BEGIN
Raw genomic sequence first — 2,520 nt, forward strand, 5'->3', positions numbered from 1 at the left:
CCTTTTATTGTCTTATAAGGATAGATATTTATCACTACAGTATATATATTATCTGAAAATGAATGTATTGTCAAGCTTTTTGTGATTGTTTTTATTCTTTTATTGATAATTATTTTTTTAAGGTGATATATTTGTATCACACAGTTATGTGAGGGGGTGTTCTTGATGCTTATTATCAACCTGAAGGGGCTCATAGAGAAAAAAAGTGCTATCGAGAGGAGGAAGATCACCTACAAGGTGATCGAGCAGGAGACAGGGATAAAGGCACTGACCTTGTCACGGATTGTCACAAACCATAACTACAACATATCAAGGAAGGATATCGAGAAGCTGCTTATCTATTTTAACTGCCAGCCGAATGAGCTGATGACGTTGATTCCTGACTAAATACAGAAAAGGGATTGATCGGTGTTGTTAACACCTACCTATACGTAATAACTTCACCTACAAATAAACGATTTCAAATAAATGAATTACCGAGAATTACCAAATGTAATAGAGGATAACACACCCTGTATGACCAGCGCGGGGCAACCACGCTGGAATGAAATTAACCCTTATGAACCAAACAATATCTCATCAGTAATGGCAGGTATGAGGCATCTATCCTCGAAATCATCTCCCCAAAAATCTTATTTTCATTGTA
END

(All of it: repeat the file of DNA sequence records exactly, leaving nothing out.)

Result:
Raw genomic sequence first — 2,520 nt, forward strand, 5'->3', positions numbered from 1 at the left:
CCTTTTATTGTCTTATAAGGATAGATATTTATCACTACAGTATATATATTATCTGAAAATGAATGTATTGTCAAGCTTTTTGTGATTGTTTTTATTCTTTTATTGATAATTATTTTTTTAAGGTGATATATTTGTATCACACAGTTATGTGAGGGGGTGTTCTTGATGCTTATTATCAACCTGAAGGGGCTCATAGAGAAAAAAAGTGCTATCGAGAGGAGGAAGATCACCTACAAGGTGATCGAGCAGGAGACAGGGATAAAGGCACTGACCTTGTCACGGATTGTCACAAACCATAACTACAACATATCAAGGAAGGATATCGAGAAGCTGCTTATCTATTTTAACTGCCAGCCGAATGAGCTGATGACGTTGATTCCTGACTAAATACAGAAAAGGGATTGATCGGTGTTGTTAACACCTACCTATACGTAATAACTTCACCTACAAATAAACGATTTCAAATAAATGAATTACCGAGAATTACCAAATGTAATAGAGGATAACACACCCTGTATGACCAGCGCGGGGCAACCACGCTGGAATGAAATTAACCCTTATGAACCAAACAATATCTCATCAGTAATGGCAGGTATGAGGCATCTATCCTCGAAATCATCTCCCCAAAAATCTTATTTTCATTGTA